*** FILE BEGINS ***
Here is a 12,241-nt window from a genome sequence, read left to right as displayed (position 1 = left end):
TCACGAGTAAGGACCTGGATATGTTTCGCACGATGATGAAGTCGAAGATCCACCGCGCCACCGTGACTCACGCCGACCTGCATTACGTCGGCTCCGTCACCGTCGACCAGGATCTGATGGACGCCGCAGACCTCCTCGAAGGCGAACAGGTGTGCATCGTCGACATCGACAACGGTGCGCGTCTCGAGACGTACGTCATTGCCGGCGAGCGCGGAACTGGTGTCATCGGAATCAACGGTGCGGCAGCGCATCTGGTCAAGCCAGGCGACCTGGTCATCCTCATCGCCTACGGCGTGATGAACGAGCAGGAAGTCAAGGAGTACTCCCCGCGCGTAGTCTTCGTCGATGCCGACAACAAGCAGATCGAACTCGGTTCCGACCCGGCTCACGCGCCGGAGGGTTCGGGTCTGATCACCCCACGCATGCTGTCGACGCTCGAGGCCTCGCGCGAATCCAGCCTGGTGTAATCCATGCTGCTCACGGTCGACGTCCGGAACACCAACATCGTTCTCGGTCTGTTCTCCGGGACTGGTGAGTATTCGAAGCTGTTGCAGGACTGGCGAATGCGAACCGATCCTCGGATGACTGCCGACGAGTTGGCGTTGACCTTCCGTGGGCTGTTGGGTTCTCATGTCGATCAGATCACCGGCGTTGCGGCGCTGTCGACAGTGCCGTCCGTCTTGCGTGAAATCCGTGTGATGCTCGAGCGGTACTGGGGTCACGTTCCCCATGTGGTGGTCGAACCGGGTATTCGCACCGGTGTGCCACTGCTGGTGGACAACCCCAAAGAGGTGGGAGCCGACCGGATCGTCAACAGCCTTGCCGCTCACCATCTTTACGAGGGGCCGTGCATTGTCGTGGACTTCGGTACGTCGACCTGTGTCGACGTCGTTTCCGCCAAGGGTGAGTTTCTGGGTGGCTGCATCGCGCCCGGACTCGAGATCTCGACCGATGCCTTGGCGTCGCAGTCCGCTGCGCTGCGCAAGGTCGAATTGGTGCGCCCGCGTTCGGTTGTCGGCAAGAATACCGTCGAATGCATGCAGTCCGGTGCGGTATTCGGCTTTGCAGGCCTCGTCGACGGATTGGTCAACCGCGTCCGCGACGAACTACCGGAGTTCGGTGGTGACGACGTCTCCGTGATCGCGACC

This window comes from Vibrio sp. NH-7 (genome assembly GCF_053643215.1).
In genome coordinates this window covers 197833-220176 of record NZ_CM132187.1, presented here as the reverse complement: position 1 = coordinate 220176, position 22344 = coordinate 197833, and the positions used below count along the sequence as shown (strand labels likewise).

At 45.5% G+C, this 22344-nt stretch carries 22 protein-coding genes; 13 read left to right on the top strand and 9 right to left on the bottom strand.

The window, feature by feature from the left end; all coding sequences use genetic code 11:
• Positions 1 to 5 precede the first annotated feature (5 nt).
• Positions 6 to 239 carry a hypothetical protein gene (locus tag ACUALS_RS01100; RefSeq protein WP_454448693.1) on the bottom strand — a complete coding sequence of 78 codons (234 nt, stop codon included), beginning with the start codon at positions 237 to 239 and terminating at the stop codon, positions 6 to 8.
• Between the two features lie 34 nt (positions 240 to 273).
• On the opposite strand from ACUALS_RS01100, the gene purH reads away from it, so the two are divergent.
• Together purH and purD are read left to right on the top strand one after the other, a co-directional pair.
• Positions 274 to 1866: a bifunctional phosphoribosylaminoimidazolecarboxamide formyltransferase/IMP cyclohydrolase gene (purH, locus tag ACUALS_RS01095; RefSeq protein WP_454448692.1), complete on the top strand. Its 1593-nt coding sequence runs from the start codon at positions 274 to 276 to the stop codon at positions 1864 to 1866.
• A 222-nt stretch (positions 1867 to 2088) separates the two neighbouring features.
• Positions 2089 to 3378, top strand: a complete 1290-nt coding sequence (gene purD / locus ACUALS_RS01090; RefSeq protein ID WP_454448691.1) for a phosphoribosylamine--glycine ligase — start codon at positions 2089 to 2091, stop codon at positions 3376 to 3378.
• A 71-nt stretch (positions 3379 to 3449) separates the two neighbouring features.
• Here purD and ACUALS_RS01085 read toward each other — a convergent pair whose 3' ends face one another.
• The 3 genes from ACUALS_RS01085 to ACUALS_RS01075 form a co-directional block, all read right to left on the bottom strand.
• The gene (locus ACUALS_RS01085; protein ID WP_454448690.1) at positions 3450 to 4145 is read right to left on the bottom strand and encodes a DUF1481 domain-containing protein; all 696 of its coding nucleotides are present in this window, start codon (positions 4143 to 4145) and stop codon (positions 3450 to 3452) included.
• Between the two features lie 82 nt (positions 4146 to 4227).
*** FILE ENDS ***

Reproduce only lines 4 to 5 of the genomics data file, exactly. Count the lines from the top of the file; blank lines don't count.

In genome coordinates this window covers 197833-220176 of record NZ_CM132187.1, presented here as the reverse complement: position 1 = coordinate 220176, position 22344 = coordinate 197833, and the positions used below count along the sequence as shown (strand labels likewise).

At 45.5% G+C, this 22344-nt stretch carries 22 protein-coding genes; 13 read left to right on the top strand and 9 right to left on the bottom strand.